Many say they remember their success here. The Olympics have killed millions and threatened to sink them completely for some time, a lifelong dream for many, despite unusual possibilities such as a pandemic that postponed the Games. did.

“I think the Olympics are enough,” said Greek men’s water polo goalkeeper Emmanouil Zerdebas. “I’m a little sad, but I’m happy to be here because it’s my first time at the Olympics.”


At a quiet skateboarding venue, American skater Jagger Eaton occasionally found a mood booster on his right pocket while competing to change music. Unlike other athletes, skateboarders can block silence by wearing headphones during the competition. Eaton entered Men’s Street, the first Olympic skateboarding event, choosing “Rollin N Controllin” as the soundtrack, properly named by rapper Dusty Lokane.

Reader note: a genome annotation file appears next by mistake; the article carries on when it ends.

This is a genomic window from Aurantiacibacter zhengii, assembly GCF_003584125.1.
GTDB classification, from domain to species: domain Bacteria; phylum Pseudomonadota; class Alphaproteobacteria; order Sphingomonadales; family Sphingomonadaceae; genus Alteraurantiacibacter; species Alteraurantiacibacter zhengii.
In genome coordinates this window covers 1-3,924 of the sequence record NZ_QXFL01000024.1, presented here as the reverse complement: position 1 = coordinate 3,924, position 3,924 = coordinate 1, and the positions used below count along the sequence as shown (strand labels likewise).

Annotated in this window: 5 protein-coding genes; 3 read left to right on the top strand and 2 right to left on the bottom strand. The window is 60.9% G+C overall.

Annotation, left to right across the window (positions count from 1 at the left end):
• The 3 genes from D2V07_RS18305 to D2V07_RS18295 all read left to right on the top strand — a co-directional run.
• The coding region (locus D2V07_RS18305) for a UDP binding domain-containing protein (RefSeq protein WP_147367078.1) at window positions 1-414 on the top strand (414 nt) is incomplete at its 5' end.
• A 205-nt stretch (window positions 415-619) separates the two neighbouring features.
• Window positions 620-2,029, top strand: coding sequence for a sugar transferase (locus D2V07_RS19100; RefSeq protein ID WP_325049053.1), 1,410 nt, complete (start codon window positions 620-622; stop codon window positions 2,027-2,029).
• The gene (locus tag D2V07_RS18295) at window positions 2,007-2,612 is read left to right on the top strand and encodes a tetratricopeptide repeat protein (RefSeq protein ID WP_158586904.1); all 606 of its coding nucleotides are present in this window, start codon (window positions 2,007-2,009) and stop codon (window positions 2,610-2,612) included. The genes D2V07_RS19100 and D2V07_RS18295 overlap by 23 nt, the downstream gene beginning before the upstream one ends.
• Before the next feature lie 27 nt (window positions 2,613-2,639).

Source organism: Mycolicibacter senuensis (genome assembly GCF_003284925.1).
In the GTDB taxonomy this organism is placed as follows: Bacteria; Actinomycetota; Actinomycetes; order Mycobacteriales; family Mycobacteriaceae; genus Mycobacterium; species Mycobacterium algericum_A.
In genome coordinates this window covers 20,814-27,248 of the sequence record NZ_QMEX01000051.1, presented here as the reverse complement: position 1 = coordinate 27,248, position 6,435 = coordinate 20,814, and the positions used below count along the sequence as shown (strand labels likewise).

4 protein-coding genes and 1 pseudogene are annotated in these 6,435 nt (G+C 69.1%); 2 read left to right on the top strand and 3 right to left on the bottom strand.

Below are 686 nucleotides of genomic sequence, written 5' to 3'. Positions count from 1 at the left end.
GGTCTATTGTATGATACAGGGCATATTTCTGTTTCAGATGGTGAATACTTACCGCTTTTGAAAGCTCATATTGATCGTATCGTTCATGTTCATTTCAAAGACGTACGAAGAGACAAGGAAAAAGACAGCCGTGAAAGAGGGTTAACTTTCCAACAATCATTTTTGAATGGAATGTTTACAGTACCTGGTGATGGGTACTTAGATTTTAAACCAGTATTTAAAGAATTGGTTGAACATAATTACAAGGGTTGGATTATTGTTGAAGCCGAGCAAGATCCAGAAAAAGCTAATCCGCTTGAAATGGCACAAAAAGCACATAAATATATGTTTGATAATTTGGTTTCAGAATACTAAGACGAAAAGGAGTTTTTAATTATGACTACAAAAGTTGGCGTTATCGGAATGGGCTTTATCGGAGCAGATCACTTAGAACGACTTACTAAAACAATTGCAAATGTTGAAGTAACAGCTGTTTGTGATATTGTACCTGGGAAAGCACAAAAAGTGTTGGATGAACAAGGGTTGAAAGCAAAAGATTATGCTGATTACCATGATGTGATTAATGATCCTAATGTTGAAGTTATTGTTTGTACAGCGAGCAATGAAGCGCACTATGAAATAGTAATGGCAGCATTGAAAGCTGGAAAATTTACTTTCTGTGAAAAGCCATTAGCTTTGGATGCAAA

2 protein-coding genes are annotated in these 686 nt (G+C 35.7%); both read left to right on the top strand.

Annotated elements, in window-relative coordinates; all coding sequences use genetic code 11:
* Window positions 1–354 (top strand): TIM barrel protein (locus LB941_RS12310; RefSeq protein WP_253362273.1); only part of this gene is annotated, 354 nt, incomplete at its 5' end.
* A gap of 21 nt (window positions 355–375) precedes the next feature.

“It put me right in the ditch,” said Eaton, who had a hard time skating for the crowds in the sky. “That’s why I wear headphones. With headphones, you can create your own hype.”

But others are surprised to find peace in silence and to have a stronger connection to sport than the tendency they feel when under pressure.

“Usually when you enter the finish line, it’s deafening when you’re on the line,” said Michelle Sechser, a female rower in the United States. “It’s the hardest part of the race. Your heart is throbbing, your feet are throbbing, your breathing is fast, and it’s absolutely quiet. It’s like Nirvana. “



Associated Press national writer Claire Garofalo is competing in the Olympics in Tokyo. Follow her on Twitter at AP sports writers Jim Vertuno, Jon Lester, Jay Cohen, Josh Dubow and Jimmy Goren contributed to this report.

Copyright 2021 AP communication. all rights reserved. This material may not be published, broadcast, rewritten, or redistributed without permission.

Tokyo Olympic athletes look for spirit without roaring crowds